Parkinson's disease (PD) is a neurodegenerative disorder that causes slowed movements, tremor, rigidity, and a wide variety of other symptoms. "Neurodegenerative" refers to the degeneration, or death, of neurons, the type of cell in the brain that is the basis for all brain activity.
Parkinson's disease occurs when neurons (nerve cells) in a part of the brain called the substantia nigra degenerate, or die off. The loss of these cells disrupts the brain's normal control of movement, causing the person to experience slowed movements, stiffness or rigidity, and tremor.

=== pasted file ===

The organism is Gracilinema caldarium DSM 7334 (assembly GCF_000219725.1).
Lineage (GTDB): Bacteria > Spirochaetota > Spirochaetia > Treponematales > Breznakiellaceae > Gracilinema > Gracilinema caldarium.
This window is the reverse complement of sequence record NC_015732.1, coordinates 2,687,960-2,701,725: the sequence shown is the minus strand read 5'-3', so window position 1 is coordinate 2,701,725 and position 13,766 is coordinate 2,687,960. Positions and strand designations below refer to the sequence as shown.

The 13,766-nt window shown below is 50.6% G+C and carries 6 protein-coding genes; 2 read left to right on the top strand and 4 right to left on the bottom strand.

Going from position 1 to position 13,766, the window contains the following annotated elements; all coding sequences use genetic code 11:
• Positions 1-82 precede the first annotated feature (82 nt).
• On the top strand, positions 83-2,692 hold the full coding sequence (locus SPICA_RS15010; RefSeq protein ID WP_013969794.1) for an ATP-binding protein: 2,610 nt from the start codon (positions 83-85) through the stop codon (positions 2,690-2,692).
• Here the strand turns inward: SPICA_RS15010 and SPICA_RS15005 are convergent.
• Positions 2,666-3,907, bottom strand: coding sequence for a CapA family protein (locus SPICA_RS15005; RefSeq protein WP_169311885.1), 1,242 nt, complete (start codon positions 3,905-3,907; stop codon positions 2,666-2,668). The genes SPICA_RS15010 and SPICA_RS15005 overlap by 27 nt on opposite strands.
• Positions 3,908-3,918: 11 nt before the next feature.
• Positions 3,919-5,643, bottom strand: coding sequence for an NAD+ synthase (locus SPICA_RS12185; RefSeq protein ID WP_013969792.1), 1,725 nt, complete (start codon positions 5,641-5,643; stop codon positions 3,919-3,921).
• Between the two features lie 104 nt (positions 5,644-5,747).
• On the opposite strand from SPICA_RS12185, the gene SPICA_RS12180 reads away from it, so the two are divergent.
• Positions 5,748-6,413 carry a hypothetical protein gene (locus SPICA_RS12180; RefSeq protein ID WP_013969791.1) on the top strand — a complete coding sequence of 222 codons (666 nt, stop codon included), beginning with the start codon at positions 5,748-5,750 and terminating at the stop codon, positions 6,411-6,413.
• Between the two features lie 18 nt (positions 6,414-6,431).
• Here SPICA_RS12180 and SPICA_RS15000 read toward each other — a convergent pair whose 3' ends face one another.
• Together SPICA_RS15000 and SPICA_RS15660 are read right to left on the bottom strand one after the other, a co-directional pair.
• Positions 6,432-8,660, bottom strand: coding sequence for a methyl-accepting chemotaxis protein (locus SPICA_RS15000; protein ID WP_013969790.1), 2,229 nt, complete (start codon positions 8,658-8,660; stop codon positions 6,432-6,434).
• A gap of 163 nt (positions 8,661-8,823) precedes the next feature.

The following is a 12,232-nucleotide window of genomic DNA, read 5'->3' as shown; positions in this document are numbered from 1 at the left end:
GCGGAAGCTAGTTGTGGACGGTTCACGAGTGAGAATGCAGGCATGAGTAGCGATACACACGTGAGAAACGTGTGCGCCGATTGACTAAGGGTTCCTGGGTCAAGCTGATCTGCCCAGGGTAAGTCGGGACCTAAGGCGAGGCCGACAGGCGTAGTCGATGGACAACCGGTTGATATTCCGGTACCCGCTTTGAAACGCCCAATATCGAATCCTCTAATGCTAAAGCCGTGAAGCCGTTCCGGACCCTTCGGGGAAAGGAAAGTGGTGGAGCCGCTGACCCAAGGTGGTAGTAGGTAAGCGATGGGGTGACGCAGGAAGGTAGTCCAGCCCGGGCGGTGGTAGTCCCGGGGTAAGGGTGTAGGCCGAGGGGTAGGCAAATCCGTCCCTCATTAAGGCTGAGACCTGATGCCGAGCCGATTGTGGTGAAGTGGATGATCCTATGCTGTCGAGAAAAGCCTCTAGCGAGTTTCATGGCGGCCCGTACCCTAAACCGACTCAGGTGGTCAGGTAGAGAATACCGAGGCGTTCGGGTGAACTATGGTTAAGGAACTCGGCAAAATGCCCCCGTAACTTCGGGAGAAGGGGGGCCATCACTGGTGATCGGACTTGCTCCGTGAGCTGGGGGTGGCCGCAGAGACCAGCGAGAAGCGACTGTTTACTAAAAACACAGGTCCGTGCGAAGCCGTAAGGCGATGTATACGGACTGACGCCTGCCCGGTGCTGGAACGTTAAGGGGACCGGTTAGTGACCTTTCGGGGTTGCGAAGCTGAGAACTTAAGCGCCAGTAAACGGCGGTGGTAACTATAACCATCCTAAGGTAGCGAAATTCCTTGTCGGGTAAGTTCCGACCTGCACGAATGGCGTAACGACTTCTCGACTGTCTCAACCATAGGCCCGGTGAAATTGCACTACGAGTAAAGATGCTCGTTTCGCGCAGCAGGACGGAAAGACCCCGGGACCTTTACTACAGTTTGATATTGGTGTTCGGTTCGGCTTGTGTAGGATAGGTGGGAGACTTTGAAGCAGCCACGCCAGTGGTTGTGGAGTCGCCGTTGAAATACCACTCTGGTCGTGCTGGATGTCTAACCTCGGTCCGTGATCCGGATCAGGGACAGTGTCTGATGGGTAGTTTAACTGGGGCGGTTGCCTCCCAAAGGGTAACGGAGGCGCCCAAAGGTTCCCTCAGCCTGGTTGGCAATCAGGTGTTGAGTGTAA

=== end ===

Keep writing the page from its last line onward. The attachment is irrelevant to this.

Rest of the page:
PD is one of the most common neurodegenerative diseases, second only to Alzheimer's disease in the number of people affected. Estimates suggest that approximately 750,000 Americans have PD. It affects older people much more than younger, and indeed, old age is the single greatest risk factor for PD.
The average age at diagnosis is 62. Onset before age 40 is extremely rare. Men are slightly more likely to be affected than women.